Electric car maker Rivian, for example, tapped SAP's S/4HANA in 2019. Since then, the startup has raised billions in funding and is reportedly close to hitting a $25 billion valuation, becoming one of the most prominent companies in the automotive industry despite having not yet shipped a finished vehicle. Rivian declined to comment for this article.

"These are companies that have high expectations for growth," SAP Senior Vice President Greg Petraetis said. "They want to move from being ramp-ups to category leaders to global leaders in what it is that they do. They want to invest in a technology stack that they will never outgrow."

Growing the pipeline is so critical that Oracle is even expanding its outreach to catch entrepreneurs early, particularly at the university level, before they even begin the work to launch a company. "You reap what you sow," Williamson said. "If we want to gain the next big startup unicorn, we have to be early."

For SAP and Oracle, the partnerships also help shed their reputations as stodgy tech providers of yesteryear. Internally, both have made strides to improve their technology to blunt this criticism, but it still takes work to persuade potential customers of the upgrades: a continual challenge, but one that likely gets easier as they win more startup business.

"We had to actually convince people in our company to give it a chance. It's not the same SAP," said Tim Flaherty, chief financial officer at medical device startup Enable Injections, an S/4HANA customer. "Back 10 years, we probably wouldn't have gone this way."

And as both of those giants move toward small businesses, rivals that already catered to that market — such as FinancialForce, which offers a very similar product — are also making strides toward becoming a partner that can grow alongside the startup itself. Those competitors have the ability "to be a growth partner beyond the [small business] phase. There's nothing from a capability perspective that limits them … from supporting a large organization," said Wettemann.

The modern ERP

For startups, deploying big-ticket software signals to both investors and customers that the company is prepared to handle any major surge in business. While even just a decade ago, such a purchase would be almost unheard of for a smaller organization, the products are becoming more "out of the box" solutions, meaning that clients don't have to go through the often time-intensive and costly customization efforts.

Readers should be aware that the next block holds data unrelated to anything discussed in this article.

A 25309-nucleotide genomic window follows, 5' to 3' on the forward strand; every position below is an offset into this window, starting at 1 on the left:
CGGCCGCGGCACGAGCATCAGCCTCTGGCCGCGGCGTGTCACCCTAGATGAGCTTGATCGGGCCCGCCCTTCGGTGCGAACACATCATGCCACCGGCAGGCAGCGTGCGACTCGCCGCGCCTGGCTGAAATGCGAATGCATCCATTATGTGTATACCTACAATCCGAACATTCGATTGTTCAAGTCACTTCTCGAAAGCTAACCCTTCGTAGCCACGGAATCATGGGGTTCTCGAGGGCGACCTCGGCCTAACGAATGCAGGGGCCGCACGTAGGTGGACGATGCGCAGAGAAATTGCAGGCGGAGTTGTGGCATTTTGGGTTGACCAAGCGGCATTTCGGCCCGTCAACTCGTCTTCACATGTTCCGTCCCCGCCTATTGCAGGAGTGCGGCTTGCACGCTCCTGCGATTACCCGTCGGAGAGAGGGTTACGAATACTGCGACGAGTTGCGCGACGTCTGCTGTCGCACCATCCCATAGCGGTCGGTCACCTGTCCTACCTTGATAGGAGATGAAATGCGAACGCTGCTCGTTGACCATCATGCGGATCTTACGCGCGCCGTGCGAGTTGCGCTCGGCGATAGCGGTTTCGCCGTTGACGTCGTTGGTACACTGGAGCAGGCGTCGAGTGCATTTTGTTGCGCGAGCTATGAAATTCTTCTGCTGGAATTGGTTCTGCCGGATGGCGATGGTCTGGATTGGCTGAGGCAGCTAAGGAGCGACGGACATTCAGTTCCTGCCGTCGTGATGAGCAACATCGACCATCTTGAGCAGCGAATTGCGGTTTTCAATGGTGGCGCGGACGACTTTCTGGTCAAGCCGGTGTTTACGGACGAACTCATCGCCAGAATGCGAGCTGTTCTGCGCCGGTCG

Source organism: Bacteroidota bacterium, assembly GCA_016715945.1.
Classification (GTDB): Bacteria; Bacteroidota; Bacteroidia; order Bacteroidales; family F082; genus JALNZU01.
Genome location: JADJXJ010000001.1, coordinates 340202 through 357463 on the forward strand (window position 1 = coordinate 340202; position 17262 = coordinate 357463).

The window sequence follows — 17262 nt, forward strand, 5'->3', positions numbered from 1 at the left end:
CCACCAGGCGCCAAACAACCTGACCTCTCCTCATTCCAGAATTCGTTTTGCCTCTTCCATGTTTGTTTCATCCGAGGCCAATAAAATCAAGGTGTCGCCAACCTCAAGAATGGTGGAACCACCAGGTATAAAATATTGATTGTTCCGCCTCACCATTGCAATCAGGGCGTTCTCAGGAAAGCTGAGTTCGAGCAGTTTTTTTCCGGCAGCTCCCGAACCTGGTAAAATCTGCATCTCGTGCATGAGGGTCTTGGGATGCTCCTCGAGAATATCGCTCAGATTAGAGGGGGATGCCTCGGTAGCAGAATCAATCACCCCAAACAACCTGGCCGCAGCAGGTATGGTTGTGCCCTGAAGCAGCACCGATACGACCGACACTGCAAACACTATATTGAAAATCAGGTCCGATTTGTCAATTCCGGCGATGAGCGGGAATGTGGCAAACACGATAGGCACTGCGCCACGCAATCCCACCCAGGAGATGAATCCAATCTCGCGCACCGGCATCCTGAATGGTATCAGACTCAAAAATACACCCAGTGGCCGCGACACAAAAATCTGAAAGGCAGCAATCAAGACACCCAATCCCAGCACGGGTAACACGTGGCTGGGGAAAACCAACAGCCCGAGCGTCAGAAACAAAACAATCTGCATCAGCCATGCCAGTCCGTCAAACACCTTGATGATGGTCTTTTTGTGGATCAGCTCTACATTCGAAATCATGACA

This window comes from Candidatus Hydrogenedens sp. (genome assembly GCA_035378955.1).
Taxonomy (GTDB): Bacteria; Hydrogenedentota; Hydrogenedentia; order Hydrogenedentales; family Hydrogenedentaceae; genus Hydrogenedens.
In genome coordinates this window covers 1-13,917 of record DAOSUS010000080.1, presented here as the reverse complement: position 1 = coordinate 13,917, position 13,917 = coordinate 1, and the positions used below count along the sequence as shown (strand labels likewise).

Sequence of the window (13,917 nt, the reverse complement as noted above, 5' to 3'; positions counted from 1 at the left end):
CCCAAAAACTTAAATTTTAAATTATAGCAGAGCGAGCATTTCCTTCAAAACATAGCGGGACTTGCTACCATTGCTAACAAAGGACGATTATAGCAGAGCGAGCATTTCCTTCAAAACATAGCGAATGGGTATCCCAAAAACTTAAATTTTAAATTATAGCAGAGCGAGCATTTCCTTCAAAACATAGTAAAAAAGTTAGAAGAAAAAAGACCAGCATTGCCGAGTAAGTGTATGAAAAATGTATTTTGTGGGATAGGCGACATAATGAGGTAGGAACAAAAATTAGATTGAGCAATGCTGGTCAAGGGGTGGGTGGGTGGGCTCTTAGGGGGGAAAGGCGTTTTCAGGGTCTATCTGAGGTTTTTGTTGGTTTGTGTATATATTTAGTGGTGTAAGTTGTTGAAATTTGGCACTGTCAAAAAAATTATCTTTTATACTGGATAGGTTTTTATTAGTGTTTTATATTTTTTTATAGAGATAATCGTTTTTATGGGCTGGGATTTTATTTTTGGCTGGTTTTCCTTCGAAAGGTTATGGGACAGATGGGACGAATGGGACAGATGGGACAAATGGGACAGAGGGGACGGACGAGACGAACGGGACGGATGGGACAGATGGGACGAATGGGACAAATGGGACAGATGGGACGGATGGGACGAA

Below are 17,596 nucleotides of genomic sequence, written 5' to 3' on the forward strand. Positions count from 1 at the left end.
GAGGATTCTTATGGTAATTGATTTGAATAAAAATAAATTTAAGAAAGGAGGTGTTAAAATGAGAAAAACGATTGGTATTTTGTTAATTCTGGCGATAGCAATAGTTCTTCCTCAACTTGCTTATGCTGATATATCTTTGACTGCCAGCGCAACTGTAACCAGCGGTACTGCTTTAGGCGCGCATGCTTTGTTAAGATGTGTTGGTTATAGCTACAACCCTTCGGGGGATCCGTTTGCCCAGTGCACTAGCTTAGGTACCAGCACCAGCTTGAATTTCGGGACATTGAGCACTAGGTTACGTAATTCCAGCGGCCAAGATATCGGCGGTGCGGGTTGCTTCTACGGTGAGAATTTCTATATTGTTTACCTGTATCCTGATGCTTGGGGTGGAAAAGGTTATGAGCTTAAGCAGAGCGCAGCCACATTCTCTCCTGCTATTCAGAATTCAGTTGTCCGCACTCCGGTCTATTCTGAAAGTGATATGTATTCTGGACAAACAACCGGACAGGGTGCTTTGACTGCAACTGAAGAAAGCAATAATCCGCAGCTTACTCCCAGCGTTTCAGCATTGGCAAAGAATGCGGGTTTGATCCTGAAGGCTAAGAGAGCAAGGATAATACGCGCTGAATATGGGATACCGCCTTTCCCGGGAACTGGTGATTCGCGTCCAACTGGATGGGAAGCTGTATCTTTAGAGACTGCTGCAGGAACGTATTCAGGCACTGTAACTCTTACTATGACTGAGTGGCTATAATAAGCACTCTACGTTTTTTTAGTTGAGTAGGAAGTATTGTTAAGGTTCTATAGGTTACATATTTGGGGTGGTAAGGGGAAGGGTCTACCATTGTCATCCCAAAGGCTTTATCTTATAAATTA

"Would I have considered an ERP of 10 years ago in a startup? No way. Way too clunky, way too difficult to deal with," said Livekindly Chief Information and Digital Officer Rogan Moore. But, he added, legacy ERP systems and the modern digital offerings "are very different things." The vegan food collective is relying on SAP's S/4HANA to help it rapidly scale and compete against the globe's largest food producers for ingredients and partnerships.

SAP and Oracle are also giving the companies attractive contract terms, such as set costs for additional licenses or add-on applications. Oracle, for example, provides a 70% discount on additional cloud credits or licenses for startup customers for at least two years, according to Williamson.

"We bought what we needed at the time and we have a blend of things that we have pricing on that we think we will need in the future that we managed to lock in," Moore said.

There are also other non-operational benefits, like connecting startups to potential investors or customers. Enable Injections, for example, opted to go with SAP over other providers like Oracle due to its influence within the healthcare sector. As many as 80% of pharmaceutical companies use the company's software, per Flaherty.

Clearly, there are advantages on both sides of these relationships: startups get better tools and cred with investors; Oracle and SAP get to burnish their reputation and start on the ground floor with the corporations of the future. And while the startup business isn't the most lucrative for SAP or Oracle right now, the early battles being waged could help determine the fate of earnings reports in the years to come.